Friday, January 29, 2016

The Space I Write In




I am frequently asked what the most difficult part of being a writer is. Is it conceiving the initial outline for the plot of a novel? Or the development of the characters? Perhaps editing is the most challenging part of the process? Many fellow authors argue that marketing their books takes up the majority of their time and, admittedly, marketing a book is much more difficult than writing and editing.

For me, though, the most difficult part of being a writer is finding the time to write. I commute to my office job every day, getting stuck in traffic in at least one direction. While at work I try to concentrate on my job. By the time I return home in the evening hours I am physically exhausted and my mind is drained of all creativity. Weekends, unfortunately, offer less of an opportunity to write than I would like. I prefer to spend my free time with my wife and family. Also, I like to read, travel, watch entertaining television shows, and take long walks.

So, when is there time to write? I finally found a solution.

Tuesday, January 19, 2016

Poker – It’s also a Woman’s Game




Kellyann Heffernan is a professional poker player who specializes in high stakes no limit heads-up action. Although she defines herself as a citizen of the world, she is UK-based and comes from Glasgow in Scotland. Kellyann’s slogan is: “Poker is not just a man’s game.” I had an opportunity to speak with Kellyann and ask her opinion about the role of women in the game of poker.

1) There are those who consider poker to be a man’s game. How do you respond to that?
There are both men and women who still classify poker as a 'man’s game’. Some people are just set in their ways and can't grasp the fact that poker, like many other things in life, has evolved through time to a place where a woman no longer looks like an alien when entering a poker room. Those that think this way used the exact same arguments about women before World War I when men thought that women couldn’t handle hard, industrial work. Then the time came when the men were sent off to fight for their country and the women stepped up to the plate and took over those jobs, which apparently they couldn’t do. Do you know what? They did them well (some might say even better than the men before them), keeping the home fires burning for over four years. So how do I react? Quite frankly I laugh, as it’s such a ridiculous opinion.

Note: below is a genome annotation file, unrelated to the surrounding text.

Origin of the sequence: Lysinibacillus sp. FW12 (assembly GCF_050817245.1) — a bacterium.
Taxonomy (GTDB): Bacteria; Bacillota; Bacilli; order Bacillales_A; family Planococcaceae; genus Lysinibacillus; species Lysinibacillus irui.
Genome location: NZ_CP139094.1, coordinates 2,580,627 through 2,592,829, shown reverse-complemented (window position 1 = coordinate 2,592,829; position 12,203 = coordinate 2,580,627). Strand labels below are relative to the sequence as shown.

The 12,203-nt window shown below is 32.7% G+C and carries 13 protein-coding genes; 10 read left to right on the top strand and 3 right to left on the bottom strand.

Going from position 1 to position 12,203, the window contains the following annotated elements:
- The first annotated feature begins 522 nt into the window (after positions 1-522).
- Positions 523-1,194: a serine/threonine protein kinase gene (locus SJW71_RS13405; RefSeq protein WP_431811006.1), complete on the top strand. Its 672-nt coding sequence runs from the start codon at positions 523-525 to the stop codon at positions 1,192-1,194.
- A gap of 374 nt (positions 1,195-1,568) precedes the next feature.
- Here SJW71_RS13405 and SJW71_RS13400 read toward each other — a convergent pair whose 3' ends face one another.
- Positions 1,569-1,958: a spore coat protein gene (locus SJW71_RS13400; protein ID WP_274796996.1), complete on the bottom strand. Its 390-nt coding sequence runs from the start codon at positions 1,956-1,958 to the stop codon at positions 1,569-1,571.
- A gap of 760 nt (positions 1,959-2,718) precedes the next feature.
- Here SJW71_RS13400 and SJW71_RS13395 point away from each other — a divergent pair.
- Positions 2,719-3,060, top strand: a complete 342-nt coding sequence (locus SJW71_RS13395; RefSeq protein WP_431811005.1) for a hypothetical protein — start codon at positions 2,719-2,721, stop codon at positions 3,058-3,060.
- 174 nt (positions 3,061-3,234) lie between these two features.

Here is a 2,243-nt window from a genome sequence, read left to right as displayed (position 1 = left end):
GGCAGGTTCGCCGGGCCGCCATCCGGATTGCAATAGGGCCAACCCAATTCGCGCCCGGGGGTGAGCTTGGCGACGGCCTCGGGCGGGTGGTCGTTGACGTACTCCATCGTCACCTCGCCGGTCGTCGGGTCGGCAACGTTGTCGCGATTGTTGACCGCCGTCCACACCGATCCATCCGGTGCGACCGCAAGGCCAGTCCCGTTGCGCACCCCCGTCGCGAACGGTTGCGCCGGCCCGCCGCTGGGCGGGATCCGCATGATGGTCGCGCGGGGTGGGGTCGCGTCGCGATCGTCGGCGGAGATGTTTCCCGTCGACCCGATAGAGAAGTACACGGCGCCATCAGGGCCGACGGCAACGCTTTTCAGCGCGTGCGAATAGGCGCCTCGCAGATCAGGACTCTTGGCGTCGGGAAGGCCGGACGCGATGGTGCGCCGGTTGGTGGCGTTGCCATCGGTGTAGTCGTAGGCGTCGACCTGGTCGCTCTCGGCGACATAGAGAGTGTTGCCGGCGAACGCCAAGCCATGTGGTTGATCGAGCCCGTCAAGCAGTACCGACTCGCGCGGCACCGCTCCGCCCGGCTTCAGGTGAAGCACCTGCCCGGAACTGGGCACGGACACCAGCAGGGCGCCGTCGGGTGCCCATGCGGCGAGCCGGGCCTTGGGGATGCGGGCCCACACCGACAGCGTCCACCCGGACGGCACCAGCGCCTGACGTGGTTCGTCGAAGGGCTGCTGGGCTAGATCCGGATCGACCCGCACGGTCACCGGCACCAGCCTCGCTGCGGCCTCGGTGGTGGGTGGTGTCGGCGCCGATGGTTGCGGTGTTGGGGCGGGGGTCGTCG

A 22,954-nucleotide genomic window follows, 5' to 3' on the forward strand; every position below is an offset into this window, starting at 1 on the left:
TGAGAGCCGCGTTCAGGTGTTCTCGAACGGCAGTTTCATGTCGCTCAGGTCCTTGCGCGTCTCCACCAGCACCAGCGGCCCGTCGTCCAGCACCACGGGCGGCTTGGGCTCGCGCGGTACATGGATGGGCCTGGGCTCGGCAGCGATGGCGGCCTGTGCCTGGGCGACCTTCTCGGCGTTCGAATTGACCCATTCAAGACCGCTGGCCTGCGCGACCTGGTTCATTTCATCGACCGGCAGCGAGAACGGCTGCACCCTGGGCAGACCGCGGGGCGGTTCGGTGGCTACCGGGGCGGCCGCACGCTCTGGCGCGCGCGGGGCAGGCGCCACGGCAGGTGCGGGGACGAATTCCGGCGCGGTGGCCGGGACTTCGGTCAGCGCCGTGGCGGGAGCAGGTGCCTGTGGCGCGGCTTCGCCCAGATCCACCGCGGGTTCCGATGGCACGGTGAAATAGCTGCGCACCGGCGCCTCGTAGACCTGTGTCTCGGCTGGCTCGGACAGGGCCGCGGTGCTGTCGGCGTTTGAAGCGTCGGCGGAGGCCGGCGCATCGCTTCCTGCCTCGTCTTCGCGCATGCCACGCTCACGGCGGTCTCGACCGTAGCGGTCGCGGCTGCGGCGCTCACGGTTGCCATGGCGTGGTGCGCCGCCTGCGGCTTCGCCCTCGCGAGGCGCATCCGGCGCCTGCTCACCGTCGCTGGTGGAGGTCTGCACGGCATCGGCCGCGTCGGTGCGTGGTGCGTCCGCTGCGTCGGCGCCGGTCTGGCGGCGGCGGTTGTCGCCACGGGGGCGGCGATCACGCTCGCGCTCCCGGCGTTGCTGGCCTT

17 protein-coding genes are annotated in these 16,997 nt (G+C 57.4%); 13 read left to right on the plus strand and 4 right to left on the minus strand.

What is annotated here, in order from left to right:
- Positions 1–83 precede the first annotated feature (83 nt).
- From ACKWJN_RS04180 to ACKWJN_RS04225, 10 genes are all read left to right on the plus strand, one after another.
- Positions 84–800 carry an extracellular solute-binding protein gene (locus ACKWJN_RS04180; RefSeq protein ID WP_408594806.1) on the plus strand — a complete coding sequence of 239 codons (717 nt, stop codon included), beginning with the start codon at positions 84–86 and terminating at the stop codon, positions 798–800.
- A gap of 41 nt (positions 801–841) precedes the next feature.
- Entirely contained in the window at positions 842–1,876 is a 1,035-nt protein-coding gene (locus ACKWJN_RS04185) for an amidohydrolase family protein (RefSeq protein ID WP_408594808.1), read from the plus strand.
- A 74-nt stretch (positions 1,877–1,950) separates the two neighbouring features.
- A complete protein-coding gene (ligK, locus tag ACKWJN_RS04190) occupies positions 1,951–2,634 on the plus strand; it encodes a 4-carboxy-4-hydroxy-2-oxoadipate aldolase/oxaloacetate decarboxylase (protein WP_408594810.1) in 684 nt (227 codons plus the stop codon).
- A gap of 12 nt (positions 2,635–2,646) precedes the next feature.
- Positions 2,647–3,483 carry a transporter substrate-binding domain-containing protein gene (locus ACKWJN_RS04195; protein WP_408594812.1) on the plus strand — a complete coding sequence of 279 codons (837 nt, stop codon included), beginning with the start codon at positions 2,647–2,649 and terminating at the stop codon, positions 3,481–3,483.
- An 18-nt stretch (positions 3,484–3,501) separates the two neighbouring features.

Monday, January 11, 2016

Grumpy Old Men in Scandinavia




I am not sure what attracts me to novels featuring curmudgeonly old men and their adventures in Scandinavia. I remember laughing out loud when I read The Hundred-Year-Old Man Who Climbed Out of the Window and Disappeared by Swedish author Jonas Jonasson. Two new books I have just read about adventures in the far north are far more serious.

In Norwegian by Night by Derek B. Miller we find 82-year-old Sheldon Horowitz, who has reluctantly moved to Oslo following the death of his wife. Living with his granddaughter and her Norwegian husband, Horowitz is often talking to the ghosts of his past, including his Korean War buddies and his son, who was killed in Vietnam. When Horowitz witnesses the murder of a woman in his apartment, he flees with her six-year-old son, escaping the murderers as well as the Norwegian police.

Far less violent is the novel A Man Called Ove by Fredrik Backman, which takes place across the border in Sweden. Once again there is a grumpy, older protagonist who just lost his wife. But instead of Ove being the foreigner, that role is played by his next door neighbors, who have a habit of backing trailers into mailboxes and falling from ladders.

Monday, January 4, 2016

The Day I Traveled to China and Got Doyle Brunson's Autograph




Known in the industry as the Godfather of Poker, Doyle Brunson is an American player, a two-time winner of the World Series of Poker Main Event, a Poker Hall of Fame member, and the author of several books on poker. I never imagined in a million years that I would travel all the way to China to meet this poker legend, and to get his autograph.

I was in Macau along with 17 avid poker players from around the world, players who had qualified through a series of satellite tournaments to represent Titan Poker at the Asian Poker Tour (APT). It was August 2008, and the event being staged offered $1,500,000 in guaranteed prizes, making it at the time the most lucrative tournament to ever take place in Asia. The Titan Poker players came from Germany, Spain, Italy, Sweden, Belgium, Australia, Malaysia, the Czech Republic, and Japan. I was there to make sure they had a good time and to cheer them on as they took to the tables.